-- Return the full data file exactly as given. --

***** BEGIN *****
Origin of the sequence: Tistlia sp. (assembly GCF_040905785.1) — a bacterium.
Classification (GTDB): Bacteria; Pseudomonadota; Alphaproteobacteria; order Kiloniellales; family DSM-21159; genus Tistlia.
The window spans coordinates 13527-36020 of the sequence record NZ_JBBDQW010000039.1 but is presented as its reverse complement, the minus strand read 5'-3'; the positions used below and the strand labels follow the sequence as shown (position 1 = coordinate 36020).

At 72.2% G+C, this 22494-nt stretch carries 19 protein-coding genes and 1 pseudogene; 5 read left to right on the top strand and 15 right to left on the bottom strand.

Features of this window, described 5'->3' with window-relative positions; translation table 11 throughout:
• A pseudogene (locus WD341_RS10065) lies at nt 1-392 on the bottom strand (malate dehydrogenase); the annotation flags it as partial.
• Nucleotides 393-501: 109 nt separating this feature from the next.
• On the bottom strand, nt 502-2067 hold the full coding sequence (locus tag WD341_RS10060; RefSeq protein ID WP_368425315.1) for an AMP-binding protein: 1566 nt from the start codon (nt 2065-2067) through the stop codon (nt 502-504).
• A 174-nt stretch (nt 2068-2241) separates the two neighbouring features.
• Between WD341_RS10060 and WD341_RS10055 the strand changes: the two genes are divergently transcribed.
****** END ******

Origin of the sequence: Tistlia sp. (assembly GCF_040905785.1) — a bacterium.
Classification (GTDB): Bacteria; Pseudomonadota; Alphaproteobacteria; order Kiloniellales; family DSM-21159; genus Tistlia.
The window spans coordinates 13527-36020 of the sequence record NZ_JBBDQW010000039.1 but is presented as its reverse complement, the minus strand read 5'-3'; the positions used below and the strand labels follow the sequence as shown (position 1 = coordinate 36020).

At 72.2% G+C, this 22494-nt stretch carries 19 protein-coding genes and 1 pseudogene; 5 read left to right on the top strand and 15 right to left on the bottom strand.

Features of this window, described 5'->3' with window-relative positions; translation table 11 throughout:
• A pseudogene (locus WD341_RS10065) lies at nt 1-392 on the bottom strand (malate dehydrogenase); the annotation flags it as partial.
• Nucleotides 393-501: 109 nt separating this feature from the next.
• On the bottom strand, nt 502-2067 hold the full coding sequence (locus tag WD341_RS10060; RefSeq protein ID WP_368425315.1) for an AMP-binding protein: 1566 nt from the start codon (nt 2065-2067) through the stop codon (nt 502-504).
• A 174-nt stretch (nt 2068-2241) separates the two neighbouring features.
• Between WD341_RS10060 and WD341_RS10055 the strand changes: the two genes are divergently transcribed.